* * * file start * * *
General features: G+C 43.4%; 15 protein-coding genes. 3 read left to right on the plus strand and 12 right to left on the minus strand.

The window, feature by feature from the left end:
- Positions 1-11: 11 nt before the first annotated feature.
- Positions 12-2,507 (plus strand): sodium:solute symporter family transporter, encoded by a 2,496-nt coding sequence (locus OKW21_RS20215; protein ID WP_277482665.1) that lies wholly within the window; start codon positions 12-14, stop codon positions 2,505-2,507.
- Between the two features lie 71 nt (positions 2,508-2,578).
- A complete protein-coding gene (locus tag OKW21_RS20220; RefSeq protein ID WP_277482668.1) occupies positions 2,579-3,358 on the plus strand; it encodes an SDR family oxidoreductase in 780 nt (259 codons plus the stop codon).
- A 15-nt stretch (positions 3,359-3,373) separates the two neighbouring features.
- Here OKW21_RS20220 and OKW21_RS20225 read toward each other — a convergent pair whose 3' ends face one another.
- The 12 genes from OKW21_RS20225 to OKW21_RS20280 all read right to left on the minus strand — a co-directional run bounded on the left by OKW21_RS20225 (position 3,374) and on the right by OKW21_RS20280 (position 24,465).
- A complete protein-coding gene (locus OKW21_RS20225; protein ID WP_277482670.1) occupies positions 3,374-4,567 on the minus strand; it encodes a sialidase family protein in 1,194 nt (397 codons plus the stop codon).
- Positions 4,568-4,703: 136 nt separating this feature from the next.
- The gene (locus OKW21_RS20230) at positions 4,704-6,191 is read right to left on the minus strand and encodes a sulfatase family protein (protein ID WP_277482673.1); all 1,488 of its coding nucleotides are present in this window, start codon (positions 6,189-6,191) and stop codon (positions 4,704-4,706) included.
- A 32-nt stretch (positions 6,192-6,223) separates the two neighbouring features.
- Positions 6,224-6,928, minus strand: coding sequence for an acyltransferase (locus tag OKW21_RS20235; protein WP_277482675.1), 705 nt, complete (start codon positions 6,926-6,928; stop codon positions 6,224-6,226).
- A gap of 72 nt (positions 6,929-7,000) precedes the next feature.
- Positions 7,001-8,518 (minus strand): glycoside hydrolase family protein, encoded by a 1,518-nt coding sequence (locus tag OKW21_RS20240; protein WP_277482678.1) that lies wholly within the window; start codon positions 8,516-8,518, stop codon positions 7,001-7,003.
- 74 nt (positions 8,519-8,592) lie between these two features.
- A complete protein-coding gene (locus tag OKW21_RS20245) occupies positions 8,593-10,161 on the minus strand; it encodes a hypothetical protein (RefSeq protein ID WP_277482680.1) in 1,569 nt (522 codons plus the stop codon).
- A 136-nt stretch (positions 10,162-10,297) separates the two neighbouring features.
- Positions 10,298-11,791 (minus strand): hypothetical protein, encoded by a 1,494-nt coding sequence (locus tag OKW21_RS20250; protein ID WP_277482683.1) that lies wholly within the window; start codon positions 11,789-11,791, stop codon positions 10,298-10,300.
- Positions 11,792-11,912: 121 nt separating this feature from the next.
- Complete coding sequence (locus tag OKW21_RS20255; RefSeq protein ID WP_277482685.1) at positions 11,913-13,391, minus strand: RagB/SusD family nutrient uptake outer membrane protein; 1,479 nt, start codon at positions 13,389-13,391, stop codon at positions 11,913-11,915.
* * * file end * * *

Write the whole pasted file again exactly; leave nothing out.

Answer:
General features: G+C 43.4%; 15 protein-coding genes. 3 read left to right on the plus strand and 12 right to left on the minus strand.

The window, feature by feature from the left end:
- Positions 1-11: 11 nt before the first annotated feature.
- Positions 12-2,507 (plus strand): sodium:solute symporter family transporter, encoded by a 2,496-nt coding sequence (locus OKW21_RS20215; protein ID WP_277482665.1) that lies wholly within the window; start codon positions 12-14, stop codon positions 2,505-2,507.
- Between the two features lie 71 nt (positions 2,508-2,578).
- A complete protein-coding gene (locus tag OKW21_RS20220; RefSeq protein ID WP_277482668.1) occupies positions 2,579-3,358 on the plus strand; it encodes an SDR family oxidoreductase in 780 nt (259 codons plus the stop codon).
- A 15-nt stretch (positions 3,359-3,373) separates the two neighbouring features.
- Here OKW21_RS20220 and OKW21_RS20225 read toward each other — a convergent pair whose 3' ends face one another.
- The 12 genes from OKW21_RS20225 to OKW21_RS20280 all read right to left on the minus strand — a co-directional run bounded on the left by OKW21_RS20225 (position 3,374) and on the right by OKW21_RS20280 (position 24,465).
- A complete protein-coding gene (locus OKW21_RS20225; protein ID WP_277482670.1) occupies positions 3,374-4,567 on the minus strand; it encodes a sialidase family protein in 1,194 nt (397 codons plus the stop codon).
- Positions 4,568-4,703: 136 nt separating this feature from the next.
- The gene (locus OKW21_RS20230) at positions 4,704-6,191 is read right to left on the minus strand and encodes a sulfatase family protein (protein ID WP_277482673.1); all 1,488 of its coding nucleotides are present in this window, start codon (positions 6,189-6,191) and stop codon (positions 4,704-4,706) included.
- A 32-nt stretch (positions 6,192-6,223) separates the two neighbouring features.
- Positions 6,224-6,928, minus strand: coding sequence for an acyltransferase (locus tag OKW21_RS20235; protein WP_277482675.1), 705 nt, complete (start codon positions 6,926-6,928; stop codon positions 6,224-6,226).
- A gap of 72 nt (positions 6,929-7,000) precedes the next feature.
- Positions 7,001-8,518 (minus strand): glycoside hydrolase family protein, encoded by a 1,518-nt coding sequence (locus tag OKW21_RS20240; protein WP_277482678.1) that lies wholly within the window; start codon positions 8,516-8,518, stop codon positions 7,001-7,003.
- 74 nt (positions 8,519-8,592) lie between these two features.
- A complete protein-coding gene (locus tag OKW21_RS20245) occupies positions 8,593-10,161 on the minus strand; it encodes a hypothetical protein (RefSeq protein ID WP_277482680.1) in 1,569 nt (522 codons plus the stop codon).
- A 136-nt stretch (positions 10,162-10,297) separates the two neighbouring features.
- Positions 10,298-11,791 (minus strand): hypothetical protein, encoded by a 1,494-nt coding sequence (locus tag OKW21_RS20250; protein ID WP_277482683.1) that lies wholly within the window; start codon positions 11,789-11,791, stop codon positions 10,298-10,300.
- Positions 11,792-11,912: 121 nt separating this feature from the next.
- Complete coding sequence (locus tag OKW21_RS20255; RefSeq protein ID WP_277482685.1) at positions 11,913-13,391, minus strand: RagB/SusD family nutrient uptake outer membrane protein; 1,479 nt, start codon at positions 13,389-13,391, stop codon at positions 11,913-11,915.